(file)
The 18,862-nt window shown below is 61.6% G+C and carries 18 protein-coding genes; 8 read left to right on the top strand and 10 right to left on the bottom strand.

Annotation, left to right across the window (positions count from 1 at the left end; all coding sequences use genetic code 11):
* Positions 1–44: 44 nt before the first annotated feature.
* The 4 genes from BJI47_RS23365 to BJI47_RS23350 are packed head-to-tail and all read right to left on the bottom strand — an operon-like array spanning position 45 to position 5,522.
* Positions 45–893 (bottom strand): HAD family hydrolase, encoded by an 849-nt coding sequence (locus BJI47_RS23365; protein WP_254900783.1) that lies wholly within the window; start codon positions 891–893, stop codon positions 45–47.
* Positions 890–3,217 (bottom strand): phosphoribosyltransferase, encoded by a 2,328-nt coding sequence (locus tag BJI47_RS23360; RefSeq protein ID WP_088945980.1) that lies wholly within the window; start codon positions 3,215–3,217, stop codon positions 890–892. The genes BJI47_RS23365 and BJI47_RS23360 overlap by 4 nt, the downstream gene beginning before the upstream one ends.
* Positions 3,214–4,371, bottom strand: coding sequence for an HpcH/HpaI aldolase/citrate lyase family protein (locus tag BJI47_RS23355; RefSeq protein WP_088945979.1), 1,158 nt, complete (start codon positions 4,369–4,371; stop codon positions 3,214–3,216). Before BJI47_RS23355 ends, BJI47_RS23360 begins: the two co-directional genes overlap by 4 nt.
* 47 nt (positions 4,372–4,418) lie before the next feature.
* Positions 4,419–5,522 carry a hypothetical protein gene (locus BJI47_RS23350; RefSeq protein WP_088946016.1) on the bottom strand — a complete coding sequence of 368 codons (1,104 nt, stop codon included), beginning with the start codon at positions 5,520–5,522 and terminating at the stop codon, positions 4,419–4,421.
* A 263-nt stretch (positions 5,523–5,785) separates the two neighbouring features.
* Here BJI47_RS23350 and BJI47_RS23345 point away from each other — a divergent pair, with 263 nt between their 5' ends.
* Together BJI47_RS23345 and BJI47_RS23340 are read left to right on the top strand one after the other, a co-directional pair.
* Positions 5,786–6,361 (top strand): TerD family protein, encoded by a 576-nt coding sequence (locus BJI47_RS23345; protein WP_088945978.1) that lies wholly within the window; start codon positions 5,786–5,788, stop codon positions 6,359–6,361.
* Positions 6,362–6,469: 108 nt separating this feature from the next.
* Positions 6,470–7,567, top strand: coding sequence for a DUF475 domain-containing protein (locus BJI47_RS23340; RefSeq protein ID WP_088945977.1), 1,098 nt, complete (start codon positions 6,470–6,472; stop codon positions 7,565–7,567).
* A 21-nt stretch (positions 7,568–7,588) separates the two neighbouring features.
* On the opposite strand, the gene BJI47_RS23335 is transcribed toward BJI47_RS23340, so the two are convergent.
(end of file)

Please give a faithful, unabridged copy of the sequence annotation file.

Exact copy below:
The 18,862-nt window shown below is 61.6% G+C and carries 18 protein-coding genes; 8 read left to right on the top strand and 10 right to left on the bottom strand.

Annotation, left to right across the window (positions count from 1 at the left end; all coding sequences use genetic code 11):
* Positions 1–44: 44 nt before the first annotated feature.
* The 4 genes from BJI47_RS23365 to BJI47_RS23350 are packed head-to-tail and all read right to left on the bottom strand — an operon-like array spanning position 45 to position 5,522.
* Positions 45–893 (bottom strand): HAD family hydrolase, encoded by an 849-nt coding sequence (locus BJI47_RS23365; protein WP_254900783.1) that lies wholly within the window; start codon positions 891–893, stop codon positions 45–47.
* Positions 890–3,217 (bottom strand): phosphoribosyltransferase, encoded by a 2,328-nt coding sequence (locus tag BJI47_RS23360; RefSeq protein ID WP_088945980.1) that lies wholly within the window; start codon positions 3,215–3,217, stop codon positions 890–892. The genes BJI47_RS23365 and BJI47_RS23360 overlap by 4 nt, the downstream gene beginning before the upstream one ends.
* Positions 3,214–4,371, bottom strand: coding sequence for an HpcH/HpaI aldolase/citrate lyase family protein (locus tag BJI47_RS23355; RefSeq protein WP_088945979.1), 1,158 nt, complete (start codon positions 4,369–4,371; stop codon positions 3,214–3,216). Before BJI47_RS23355 ends, BJI47_RS23360 begins: the two co-directional genes overlap by 4 nt.
* 47 nt (positions 4,372–4,418) lie before the next feature.
* Positions 4,419–5,522 carry a hypothetical protein gene (locus BJI47_RS23350; RefSeq protein WP_088946016.1) on the bottom strand — a complete coding sequence of 368 codons (1,104 nt, stop codon included), beginning with the start codon at positions 5,520–5,522 and terminating at the stop codon, positions 4,419–4,421.
* A 263-nt stretch (positions 5,523–5,785) separates the two neighbouring features.
* Here BJI47_RS23350 and BJI47_RS23345 point away from each other — a divergent pair, with 263 nt between their 5' ends.
* Together BJI47_RS23345 and BJI47_RS23340 are read left to right on the top strand one after the other, a co-directional pair.
* Positions 5,786–6,361 (top strand): TerD family protein, encoded by a 576-nt coding sequence (locus BJI47_RS23345; protein WP_088945978.1) that lies wholly within the window; start codon positions 5,786–5,788, stop codon positions 6,359–6,361.
* Positions 6,362–6,469: 108 nt separating this feature from the next.
* Positions 6,470–7,567, top strand: coding sequence for a DUF475 domain-containing protein (locus BJI47_RS23340; RefSeq protein ID WP_088945977.1), 1,098 nt, complete (start codon positions 6,470–6,472; stop codon positions 7,565–7,567).
* A 21-nt stretch (positions 7,568–7,588) separates the two neighbouring features.
* On the opposite strand, the gene BJI47_RS23335 is transcribed toward BJI47_RS23340, so the two are convergent.